Lopez defined intersectionality as “a term that we use to talk about the urgency of using new ways of looking at complex and simultaneous systemic inequalities in education. For example, instead of reporting graduation and other school outcomes by race alone, gender alone or free lunch or class status alone, we would get a more accurate and complete picture by looking at race-gender-class as integrated lived positions that are simultaneous.”
· Do these relationships vary across partnerships and in emerging versus maturing ES programs?
The team will work to estimate the impact of ethnic studies courses on student outcomes, using different models to compare outcomes of those who enrolled in ethnic studies to similar students who did not. They will examine differences in outcomes between African American, Latinx, Asian American, Native American, and white youth, as well as assess potential effects based on intersectional identities of race/ethnicity and gender, economic standing, and language minority status. Interviews, observations, and document analysis will provide insight into program implementation, as well as how and why the courses may reduce inequality. As states consider requiring ethnic studies courses for high school graduation, the study will inform local and national conversations among policymakers and practitioners.
“Through quantitative data analysis, we expect to find that ethnic studies courses are powerful levers for reductions in inequality for all groups, but particularly for those who have experienced generations of historical exclusion from educational opportunities,” López noted. “This leads to interrupting opportunity gaps and empowering marginalized students, teachers, families and communities.”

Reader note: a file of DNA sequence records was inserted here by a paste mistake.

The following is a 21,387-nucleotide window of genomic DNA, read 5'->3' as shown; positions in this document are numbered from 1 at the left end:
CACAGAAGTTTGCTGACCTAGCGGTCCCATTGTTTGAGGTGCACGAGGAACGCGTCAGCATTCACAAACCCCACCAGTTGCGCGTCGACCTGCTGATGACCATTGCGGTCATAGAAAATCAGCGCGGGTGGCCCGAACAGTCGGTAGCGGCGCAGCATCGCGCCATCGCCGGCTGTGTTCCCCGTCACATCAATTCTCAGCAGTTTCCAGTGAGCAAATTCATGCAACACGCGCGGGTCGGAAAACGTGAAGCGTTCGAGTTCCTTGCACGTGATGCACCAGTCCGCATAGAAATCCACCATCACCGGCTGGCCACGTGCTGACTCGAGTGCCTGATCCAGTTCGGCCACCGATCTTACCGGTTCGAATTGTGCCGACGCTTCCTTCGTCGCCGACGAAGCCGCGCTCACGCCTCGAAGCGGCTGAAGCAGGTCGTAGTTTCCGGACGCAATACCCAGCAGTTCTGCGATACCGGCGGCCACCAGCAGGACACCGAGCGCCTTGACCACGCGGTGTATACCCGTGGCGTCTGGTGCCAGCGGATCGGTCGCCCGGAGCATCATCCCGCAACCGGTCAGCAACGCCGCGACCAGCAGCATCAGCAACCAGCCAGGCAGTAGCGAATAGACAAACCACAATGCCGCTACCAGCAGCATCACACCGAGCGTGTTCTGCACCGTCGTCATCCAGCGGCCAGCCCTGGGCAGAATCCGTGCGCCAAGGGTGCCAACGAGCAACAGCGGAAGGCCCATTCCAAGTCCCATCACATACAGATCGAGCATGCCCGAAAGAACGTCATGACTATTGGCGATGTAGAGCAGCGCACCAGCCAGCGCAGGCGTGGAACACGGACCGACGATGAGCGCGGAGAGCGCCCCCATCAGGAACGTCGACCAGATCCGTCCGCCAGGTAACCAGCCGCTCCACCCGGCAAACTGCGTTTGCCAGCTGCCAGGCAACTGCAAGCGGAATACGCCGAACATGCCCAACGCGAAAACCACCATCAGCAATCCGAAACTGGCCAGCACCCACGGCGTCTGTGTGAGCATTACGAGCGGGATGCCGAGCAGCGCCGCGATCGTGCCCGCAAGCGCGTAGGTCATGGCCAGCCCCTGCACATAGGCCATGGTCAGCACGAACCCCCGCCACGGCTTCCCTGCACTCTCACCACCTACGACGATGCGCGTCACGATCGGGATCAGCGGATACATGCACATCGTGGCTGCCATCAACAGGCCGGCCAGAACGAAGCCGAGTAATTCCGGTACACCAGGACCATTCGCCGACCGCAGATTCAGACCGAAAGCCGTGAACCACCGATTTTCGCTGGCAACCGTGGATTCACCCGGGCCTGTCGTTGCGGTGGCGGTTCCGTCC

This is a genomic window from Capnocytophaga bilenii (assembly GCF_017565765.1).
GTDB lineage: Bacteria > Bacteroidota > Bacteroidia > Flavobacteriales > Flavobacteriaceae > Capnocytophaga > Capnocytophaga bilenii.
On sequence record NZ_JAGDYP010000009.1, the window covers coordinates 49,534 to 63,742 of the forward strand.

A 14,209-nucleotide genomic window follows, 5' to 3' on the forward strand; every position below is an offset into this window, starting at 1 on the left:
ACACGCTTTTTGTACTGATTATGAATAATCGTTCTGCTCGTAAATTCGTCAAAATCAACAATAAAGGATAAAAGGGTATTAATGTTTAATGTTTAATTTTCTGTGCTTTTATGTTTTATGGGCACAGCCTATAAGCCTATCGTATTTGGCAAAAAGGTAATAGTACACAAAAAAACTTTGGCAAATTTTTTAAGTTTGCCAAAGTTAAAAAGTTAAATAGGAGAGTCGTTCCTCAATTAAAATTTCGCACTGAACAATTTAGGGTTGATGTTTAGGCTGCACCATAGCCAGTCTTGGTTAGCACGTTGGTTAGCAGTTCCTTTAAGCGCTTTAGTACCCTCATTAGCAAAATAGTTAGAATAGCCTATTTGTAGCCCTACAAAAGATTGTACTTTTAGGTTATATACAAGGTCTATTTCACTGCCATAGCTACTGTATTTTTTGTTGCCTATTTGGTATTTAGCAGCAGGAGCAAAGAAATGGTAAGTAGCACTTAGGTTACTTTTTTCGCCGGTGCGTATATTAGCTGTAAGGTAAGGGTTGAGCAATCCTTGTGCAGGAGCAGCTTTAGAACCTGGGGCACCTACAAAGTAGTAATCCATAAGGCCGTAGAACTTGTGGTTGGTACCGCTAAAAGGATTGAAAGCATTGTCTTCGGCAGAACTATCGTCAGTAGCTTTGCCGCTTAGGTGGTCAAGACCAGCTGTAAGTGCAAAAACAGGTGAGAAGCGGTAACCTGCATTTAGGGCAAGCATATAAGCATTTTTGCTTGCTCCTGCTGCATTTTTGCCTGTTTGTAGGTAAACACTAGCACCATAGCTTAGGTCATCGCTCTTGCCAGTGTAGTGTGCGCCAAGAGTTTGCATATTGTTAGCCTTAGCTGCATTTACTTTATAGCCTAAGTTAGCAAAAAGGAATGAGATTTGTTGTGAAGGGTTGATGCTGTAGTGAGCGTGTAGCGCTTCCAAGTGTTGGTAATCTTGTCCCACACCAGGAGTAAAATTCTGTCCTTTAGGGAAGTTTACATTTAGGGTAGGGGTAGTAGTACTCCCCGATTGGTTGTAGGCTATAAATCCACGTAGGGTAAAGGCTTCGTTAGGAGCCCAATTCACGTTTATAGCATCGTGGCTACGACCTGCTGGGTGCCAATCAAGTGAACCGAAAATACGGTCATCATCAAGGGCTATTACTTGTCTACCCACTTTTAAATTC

“The goal is to understand the mechanisms that cultivate a healthy community and create awareness about one’s own identity and to use that as a way of understanding other people’s identities and experiences. This is a first step in hopefully creating unity and a sense of solidarity. We can’t get to a point of solidarity unless we understand our past, present and think about the implications of history for the future. Then with the hope that once you understand your own identity, your own history, you can actually shift and understand other people’s experiences and create a sense of solidarity, a sense of empathy, a sense of love and understanding, and a healthy community,” López explained.
Desai added, “The goal of the qualitative data is to illustrate how ethnic studies teachers center students’ lived-experiences which empowers them to engage in a decolonizing pedagogy that highlights the rich intellectual, spiritual and ancestral wisdom that so many communities of color utilize to create social change.”
There have been many members of the research team over the years. Currently, the UNM team includes several graduate assistants, all doctoral candidates: Andrea Abeita and Emily “Florence” Castillo and Magdalena Vásquez Dathe.
Abeita, Andrea, Florence Emily Castillo, Magda Dathe, Shiv Desai, Myrella Gonzalez, Nancy López, Omkulthoom Qassem, Mia Sosa Provencio. 2018. Albuquerque Public High Schools Ethnic Studies Implementation Policy Brief. December. Available race.unm.edu.
Dee, T. S., & Penner, E. K. (2017). The causal effects of cultural relevance: Evidence from an ethnic studies curriculum. American Educational Research Journal, 54(1), 127-166.
Paris, D. (2012). Culturally sustaining pedagogy: A needed change in stance, terminology, and practice. Educational researcher, 41(3), 93-97.
Sueyoshi, Amy and Sujitparapitaya. 2020. “Why Ethnic Studies: Student Success for the Twenty-First Century, Ethnic Studies Review (2020) 43 (3): 86–102.
About the image: Augustine Romero’s ‘Cuauhtémoc Wall’ with the drone signifies the dehumanization of immigrants, Nancy López said.